HONG KONG: Most markets rose in Asia on Thursday, building on the previous day’s advances, even after central bank chiefs warned that interest rates would rise further to counter persistent inflation.

The region has enjoyed a broadly positive few days after last week’s losses as US data soothed concerns about a possible recession in the world’s top economy.

However, worries over the outlook for China continue to weigh on sentiment in Hong Kong and Shanghai after mainland officials failed to provide any details on plans to boost growth, despite pledges of help.

With the weekend crisis in Russia appearing to have ebbed, focus is now back on efforts by the Federal Reserve and other central banks aimed at fighting inflation.

Asian stocks teeter as Russia, rates and China risks weigh

On Wednesday, Fed boss Jerome Powell said officials were leaving the door open to two more hikes, having paused at their July gathering for the first time since kicking off their campaign early last year.

“Policy hasn’t been restrictive enough for long enough,” he told an annual gathering of central bankers in Sintra, Portugal. “We believe there’s more restriction coming.”

He added policymakers had not decided whether to go for two successive increases or at alternate meetings and warned rates could stay high for some time as the board tries to cut inflation to their two percent target from the current four percent.

“We will be restrictive as long as we need to be,” he said.

His comments came after European Central Bank chief Christine Lagarde said eurozone borrowing costs would continue to rise.

BoJ policy hint

Even Japan’s central bank boss indicated it could move away from its long-running ultra-loose monetary policy, which it has stuck to despite rising prices and a sharp drop in the yen.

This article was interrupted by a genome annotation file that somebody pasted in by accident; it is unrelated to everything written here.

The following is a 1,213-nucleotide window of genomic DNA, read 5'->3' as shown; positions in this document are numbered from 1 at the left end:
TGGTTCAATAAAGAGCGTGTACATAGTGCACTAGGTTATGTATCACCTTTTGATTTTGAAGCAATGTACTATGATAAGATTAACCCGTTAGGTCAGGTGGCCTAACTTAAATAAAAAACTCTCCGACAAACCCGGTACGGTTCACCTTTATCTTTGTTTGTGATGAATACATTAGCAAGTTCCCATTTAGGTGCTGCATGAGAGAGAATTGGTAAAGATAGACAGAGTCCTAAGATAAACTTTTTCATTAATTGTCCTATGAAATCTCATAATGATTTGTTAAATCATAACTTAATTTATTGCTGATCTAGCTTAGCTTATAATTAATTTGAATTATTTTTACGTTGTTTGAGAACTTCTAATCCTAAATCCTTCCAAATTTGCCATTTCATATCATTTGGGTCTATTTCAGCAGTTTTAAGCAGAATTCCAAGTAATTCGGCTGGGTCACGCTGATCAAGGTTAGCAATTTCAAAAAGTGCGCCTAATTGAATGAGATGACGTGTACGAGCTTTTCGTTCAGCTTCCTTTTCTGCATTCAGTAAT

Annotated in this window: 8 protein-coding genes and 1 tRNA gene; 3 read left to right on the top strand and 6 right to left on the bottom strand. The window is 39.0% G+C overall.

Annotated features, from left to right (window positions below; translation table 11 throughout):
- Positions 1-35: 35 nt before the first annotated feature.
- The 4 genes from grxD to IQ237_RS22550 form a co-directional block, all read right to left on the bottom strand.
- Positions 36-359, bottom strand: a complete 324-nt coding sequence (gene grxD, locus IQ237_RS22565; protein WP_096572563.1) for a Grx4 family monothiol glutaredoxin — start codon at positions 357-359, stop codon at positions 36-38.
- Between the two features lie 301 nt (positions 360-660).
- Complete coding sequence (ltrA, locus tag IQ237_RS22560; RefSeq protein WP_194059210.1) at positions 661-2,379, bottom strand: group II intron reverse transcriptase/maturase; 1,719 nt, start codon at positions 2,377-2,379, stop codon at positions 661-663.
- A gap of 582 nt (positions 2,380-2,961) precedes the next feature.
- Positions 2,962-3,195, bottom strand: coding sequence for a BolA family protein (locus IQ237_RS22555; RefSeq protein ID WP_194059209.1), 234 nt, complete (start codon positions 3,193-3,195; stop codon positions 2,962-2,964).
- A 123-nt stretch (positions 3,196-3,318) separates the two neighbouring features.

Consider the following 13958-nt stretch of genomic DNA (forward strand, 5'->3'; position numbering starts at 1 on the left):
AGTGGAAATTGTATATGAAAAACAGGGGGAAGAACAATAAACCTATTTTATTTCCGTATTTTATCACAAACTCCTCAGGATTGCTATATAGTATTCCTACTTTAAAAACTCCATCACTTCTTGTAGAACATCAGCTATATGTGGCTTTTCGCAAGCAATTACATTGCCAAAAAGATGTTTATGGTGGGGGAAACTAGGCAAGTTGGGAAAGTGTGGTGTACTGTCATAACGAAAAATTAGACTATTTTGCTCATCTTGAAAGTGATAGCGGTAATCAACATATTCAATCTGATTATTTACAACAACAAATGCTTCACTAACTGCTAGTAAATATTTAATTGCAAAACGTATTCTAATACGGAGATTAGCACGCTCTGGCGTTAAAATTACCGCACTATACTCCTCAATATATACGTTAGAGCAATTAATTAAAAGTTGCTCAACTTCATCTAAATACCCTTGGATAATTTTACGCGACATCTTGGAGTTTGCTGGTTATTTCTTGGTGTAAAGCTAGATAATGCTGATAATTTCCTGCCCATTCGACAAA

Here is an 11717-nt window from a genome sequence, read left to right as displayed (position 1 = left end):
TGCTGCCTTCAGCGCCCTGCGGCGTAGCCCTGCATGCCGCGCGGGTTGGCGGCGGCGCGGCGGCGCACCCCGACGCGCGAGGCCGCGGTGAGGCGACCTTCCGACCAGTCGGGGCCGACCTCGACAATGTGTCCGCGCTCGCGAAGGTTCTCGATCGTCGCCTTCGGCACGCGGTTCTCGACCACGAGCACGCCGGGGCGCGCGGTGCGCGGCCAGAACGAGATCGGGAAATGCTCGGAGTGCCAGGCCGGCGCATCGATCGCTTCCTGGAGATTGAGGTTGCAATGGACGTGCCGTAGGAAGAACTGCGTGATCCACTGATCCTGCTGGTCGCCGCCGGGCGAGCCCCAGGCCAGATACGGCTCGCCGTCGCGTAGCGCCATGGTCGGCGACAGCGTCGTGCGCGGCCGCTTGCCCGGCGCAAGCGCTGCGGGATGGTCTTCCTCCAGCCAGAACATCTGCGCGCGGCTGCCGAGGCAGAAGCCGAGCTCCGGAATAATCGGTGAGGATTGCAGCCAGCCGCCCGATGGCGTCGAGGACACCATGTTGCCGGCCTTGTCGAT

The Bank of Japan’s Kazuo Ueda said it could begin normalising policy if officials were confident inflation would pick up next year.

He said underlying inflation remained below two percent but the board saw it slowing as the year went on.

“From there on, we are forecasting some increase in the rate of inflation into 2024 – but, we are less confident about the second part,” he added.

“If we become reasonably sure that the second part is going to happen, that could be a good reason for a policy change.”

Ueda’s remarks gave a little support to the yen, which has dropped in recent months against its major peers as monetary policies diverge.

Traders are keeping tabs on the yen after Japanese officials in recent days said they were following developments closely, indicating they could intervene to provide support if it continues to weaken.

The speeches in Portugal firmed up expectations that monetary policies would remain restrictive.

Still, while Wall Street ended on a mixed note, most of Asia advanced.

Tokyo rallied thanks to strong gains for chip firms, while Sydney, Wellington, Taipei and Manila were also up.

Hong Kong fell with Seoul while Shanghai fluctuated.

However, Daniel Lam, at Standard Chartered Wealth Management, said Asia could benefit from ever-rising US rates – even with the economy holding up – as investors seek cheaper borrowing options.

“Economic surprise was really one of the key reasons why US equities were doing so well over the last few months,” he told Bloomberg Television.

“But if the hurdle gets higher and higher, becomes harder to beat, investors (may rotate) into other regions such as Japan and Asia.”

Key figures around 0230 GMT

Tokyo - Nikkei 225: UP 0.5 percent at 33,348.49 (break)

Hong Kong - Hang Seng Index: DOWN 0.9 percent at 18,993.21

Shanghai - Composite: FLAT at 3,188.75

Euro/dollar: DOWN at $1.0900 from $1.0917 on Wednesday

Pound/dollar: DOWN at $1.2634 from $1.2637

Dollar/yen: DOWN at 144.33 yen from 144.47 yen

Euro/pound: DOWN at 86.27 pence from 86.36 pence

West Texas Intermediate: DOWN 0.3 percent at $69.34 per barrel

Brent North Sea crude: DOWN 0.3 percent at $73.78 per barrel

New York - Dow: DOWN 0.2 percent at 33,852.66 (close)

London - FTSE 100: UP 0.5 percent at 7,500.49 (close)

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